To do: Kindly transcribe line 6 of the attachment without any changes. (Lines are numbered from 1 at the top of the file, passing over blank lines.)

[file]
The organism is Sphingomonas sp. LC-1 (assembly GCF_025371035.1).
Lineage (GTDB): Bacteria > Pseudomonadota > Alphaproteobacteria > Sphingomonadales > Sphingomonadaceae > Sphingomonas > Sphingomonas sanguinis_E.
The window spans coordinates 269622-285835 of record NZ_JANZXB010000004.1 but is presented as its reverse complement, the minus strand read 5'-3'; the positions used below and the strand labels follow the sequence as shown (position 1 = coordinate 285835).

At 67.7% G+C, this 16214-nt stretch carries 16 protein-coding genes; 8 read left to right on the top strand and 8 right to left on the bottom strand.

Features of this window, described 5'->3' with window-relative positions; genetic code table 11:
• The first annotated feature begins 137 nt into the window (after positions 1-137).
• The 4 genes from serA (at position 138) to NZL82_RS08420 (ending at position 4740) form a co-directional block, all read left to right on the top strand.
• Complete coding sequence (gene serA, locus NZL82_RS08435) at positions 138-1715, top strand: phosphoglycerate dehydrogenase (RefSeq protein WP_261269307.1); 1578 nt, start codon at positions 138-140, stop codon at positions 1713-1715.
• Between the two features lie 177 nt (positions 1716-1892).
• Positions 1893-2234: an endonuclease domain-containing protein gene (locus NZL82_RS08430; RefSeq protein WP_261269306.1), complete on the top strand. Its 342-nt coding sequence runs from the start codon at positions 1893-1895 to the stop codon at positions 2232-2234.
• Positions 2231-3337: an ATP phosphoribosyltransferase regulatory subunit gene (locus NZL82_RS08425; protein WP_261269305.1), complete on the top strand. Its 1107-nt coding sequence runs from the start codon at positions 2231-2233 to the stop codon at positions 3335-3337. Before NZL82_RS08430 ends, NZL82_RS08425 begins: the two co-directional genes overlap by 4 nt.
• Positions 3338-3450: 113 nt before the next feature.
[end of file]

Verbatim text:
• The first annotated feature begins 137 nt into the window (after positions 1-137).